Steve, Justine and their 13-year old daughter Kate have lived at the edge of Gabriola‘s village for the past 10 years. Their 14-acre lot is in the Agricultural Land reserve (ALR) but it’s not the best farmland. It’s a well-treed property with a marsh at the back, which borders on The Commons  and Good Earth. They built an 800 square foot house, complete with solar panels, and worked hard to create gardens around it. 

Their house may be small but they’ve got lots of outbuildings: a barn currently under construction, a chicken coop, workshop/guest house and storage buildings.They’ve also got animals: one standard and three miniature horses, four Nigerian Dwarf goats and a large flock of chickens.

I met Steve about four years ago when I started commuting on the GERTIE bus (read: ‘Chickens On The Bus’). He was one of the volunteer drivers and involved in the organizing committee. I still remember (and appreciate) the time he came to pick me up at 7am after it had snowed during the night. He knew I had a flight to catch so he braved the elements to get me to the ferry. I rarely use a cell phone and didn’t know how to use the camera. I took some photos waiting for Steve and just when he came into view my camera got turned around and I took a selfie of my nose. I was the only passenger and it was a bit of white knuckle ride. I made it there safely and right afterwards bus service was cancelled for the rest of the day.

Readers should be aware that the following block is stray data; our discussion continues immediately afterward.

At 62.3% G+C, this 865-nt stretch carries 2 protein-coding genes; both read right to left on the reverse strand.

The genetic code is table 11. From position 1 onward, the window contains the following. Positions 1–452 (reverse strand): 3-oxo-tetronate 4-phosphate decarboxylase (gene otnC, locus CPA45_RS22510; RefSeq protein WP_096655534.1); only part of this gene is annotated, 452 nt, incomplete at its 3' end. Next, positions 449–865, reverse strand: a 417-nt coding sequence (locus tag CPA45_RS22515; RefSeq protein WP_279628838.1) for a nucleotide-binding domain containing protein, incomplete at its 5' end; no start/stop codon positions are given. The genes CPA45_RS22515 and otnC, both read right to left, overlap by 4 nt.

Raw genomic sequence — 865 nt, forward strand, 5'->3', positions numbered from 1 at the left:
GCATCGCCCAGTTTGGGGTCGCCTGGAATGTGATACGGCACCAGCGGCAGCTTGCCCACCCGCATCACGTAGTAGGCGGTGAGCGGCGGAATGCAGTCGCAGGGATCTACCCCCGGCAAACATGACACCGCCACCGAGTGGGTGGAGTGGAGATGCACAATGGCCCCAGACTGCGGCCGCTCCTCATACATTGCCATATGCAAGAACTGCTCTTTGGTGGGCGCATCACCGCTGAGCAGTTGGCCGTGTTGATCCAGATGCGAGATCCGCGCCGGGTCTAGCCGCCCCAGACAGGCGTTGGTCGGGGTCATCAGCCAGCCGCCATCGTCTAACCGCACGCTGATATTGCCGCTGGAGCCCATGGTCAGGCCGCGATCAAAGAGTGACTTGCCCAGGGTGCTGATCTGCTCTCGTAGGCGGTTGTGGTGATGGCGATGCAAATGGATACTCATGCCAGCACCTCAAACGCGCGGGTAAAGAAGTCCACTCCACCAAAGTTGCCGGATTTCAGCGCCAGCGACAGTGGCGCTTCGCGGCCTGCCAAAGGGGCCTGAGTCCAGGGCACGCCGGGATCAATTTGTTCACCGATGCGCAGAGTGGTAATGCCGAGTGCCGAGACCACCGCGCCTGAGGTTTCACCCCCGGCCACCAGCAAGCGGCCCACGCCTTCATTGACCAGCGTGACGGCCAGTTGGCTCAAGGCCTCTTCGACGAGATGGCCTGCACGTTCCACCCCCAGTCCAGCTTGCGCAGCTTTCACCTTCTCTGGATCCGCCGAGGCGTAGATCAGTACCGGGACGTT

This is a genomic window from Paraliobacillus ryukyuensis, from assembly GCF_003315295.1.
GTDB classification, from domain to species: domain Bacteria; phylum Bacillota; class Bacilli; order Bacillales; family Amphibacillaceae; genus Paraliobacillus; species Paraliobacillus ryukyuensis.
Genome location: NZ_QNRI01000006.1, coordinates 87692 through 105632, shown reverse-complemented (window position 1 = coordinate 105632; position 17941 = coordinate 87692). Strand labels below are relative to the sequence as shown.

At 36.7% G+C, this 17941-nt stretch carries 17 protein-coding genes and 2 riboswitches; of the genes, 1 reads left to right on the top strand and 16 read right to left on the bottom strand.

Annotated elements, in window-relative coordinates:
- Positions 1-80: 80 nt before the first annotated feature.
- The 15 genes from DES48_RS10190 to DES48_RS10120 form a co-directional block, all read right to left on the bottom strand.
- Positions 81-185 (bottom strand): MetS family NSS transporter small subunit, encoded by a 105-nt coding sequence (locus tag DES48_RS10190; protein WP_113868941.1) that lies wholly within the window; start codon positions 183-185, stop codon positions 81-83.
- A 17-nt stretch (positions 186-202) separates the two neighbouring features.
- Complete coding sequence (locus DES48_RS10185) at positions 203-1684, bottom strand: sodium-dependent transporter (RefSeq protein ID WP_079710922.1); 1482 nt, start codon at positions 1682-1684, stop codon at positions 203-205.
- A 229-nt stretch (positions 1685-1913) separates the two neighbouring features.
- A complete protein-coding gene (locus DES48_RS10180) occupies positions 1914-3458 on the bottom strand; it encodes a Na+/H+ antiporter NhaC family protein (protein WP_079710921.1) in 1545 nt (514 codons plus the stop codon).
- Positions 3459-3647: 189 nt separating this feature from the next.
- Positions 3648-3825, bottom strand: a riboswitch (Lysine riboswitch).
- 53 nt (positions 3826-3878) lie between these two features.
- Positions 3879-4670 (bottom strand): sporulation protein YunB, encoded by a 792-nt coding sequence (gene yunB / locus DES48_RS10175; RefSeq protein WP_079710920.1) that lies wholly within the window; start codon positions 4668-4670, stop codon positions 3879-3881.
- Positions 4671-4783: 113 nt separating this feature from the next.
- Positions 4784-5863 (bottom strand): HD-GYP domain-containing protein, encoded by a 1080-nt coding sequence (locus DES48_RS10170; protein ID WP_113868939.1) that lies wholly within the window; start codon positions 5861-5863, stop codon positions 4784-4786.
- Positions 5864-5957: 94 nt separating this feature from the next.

He’s no longer a driver, but he’s still on their Board of Directors. I see him out and about, but always on foot or a bike. They bought their centrally located property so they don’t require a car to get around.

We walked around the chicken area. They’ve got free run as far as the eye can see. Their coop borders on a huge area that the horses have access to – they have a walking area around the perimeter of a large circle enclosed with electric fencing. The chickens hop right through the strands of wire and use the whole area. They were a bit shy so Steve had to sprinkle some treats to get them to come closer. Their flock consists of Barred Rocks (19 hens and one rooster), Rhode Island Reds and Red Rocks. Recognize their other rooster? That’s my rooster, Simon’s hatch mate and looks a lot like him.

I asked about predators seeing as they have loads of open areas and a marsh on their property but apparently their birds have been safe. They used to have Guinea Fowl, which were all killed by predators as they refused to go into the coop- and safety – at night.

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